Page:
(Globe thistle) Echinops are one of those plants that you either know or you don’t. Popular with gardeners who have space and big, deep herbaceous borders, they tend to be ignored by those who have smaller gardens. This is because most Echinops can be big. If this is a problem for you try Echinops ritro ‘Veitch’s Blue’ as it is ideal for smaller gardens.
Above: Echinops ritro, Echinops bannaticus 'Albus', Echinops bannaticus 'Taplow Blue'
Echinops Flowers & Leaves
Easily recognisable because of the round balls of tightly packed flowers carried on slender, stiff, upright flower stems. Initially the flower balls are spiky, but as the flower buds open, tiny, star-like flowers emerge turning the whole ball a softer colour. As the flowers are so small they are really attractive to bees and butterflies. They are especially good for adding simple, architectural shape to a late summer border. At the base sits a handsome mound of long, jagged-edged, silver-green leaves.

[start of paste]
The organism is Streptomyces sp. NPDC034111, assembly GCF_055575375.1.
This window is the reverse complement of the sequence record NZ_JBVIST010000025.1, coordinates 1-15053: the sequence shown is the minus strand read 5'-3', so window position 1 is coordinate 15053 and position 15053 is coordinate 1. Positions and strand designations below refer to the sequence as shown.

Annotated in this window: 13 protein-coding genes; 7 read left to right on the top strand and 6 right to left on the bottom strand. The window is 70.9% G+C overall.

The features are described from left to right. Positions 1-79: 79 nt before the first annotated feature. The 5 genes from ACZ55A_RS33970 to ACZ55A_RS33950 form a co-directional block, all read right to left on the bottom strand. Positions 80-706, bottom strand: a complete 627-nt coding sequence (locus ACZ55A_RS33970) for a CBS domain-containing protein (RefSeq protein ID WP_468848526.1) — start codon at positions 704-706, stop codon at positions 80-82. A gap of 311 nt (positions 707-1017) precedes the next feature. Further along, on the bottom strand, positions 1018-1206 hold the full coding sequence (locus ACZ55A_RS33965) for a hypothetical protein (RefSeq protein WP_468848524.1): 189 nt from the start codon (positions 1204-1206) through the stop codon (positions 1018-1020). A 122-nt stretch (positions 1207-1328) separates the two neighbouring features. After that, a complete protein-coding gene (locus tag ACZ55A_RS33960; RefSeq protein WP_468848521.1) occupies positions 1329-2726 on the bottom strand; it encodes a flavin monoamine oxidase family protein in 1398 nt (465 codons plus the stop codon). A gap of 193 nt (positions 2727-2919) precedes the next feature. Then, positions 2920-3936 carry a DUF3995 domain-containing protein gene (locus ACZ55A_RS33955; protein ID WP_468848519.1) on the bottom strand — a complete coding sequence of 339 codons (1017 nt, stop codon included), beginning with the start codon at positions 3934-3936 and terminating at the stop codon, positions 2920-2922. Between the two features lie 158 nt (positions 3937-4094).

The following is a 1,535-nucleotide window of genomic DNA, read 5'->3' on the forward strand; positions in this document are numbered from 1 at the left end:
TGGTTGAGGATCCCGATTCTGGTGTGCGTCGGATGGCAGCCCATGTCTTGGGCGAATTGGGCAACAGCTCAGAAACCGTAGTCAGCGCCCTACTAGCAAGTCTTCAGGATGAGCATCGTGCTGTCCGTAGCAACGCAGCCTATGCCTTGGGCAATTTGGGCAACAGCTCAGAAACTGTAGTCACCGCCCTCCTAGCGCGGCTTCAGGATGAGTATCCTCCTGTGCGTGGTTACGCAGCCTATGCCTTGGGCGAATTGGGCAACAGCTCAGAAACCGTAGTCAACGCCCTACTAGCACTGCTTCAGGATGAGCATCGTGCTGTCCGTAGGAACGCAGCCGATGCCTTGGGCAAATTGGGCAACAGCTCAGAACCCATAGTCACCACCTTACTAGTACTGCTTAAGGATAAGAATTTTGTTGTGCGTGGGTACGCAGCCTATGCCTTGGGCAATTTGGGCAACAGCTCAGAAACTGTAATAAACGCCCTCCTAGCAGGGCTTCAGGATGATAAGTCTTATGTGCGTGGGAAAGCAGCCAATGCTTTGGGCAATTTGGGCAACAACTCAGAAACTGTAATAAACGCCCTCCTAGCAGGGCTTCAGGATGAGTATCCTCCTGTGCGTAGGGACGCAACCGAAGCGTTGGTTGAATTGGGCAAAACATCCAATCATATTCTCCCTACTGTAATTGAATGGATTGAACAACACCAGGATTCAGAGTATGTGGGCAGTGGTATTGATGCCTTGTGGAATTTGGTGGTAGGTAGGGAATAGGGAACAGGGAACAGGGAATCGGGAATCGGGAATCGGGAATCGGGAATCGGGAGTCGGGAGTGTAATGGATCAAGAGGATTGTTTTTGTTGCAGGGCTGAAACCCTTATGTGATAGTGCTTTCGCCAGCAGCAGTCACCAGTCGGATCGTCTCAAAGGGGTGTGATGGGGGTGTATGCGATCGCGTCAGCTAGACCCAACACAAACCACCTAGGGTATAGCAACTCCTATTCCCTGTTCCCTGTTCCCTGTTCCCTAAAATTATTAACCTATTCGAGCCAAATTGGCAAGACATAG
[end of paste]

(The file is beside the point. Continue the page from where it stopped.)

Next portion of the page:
Where Echinops Come From
The plants we grow come from species that originate from areas around the Mediterranean.
Where To Grow Echinops
I find Echinops easy to grow. I have tried them in various gardens where they thrived in very well-drained sandy soil as well as heavy, clay-loam. The only thing they do demand is a fair amount of sun.
How To Care For Echinops
Cut back the flower stems after the flowers have faded to give the roots a chance to regrow. This is something that helps them if they grow in heavier soil. They only require staking in the windiest of positions, need no fertiliser and only need dividing if they get too big.
Echinops Look Good With
Agastache, Helenium, Persicaria, Verbascum & Veronicastum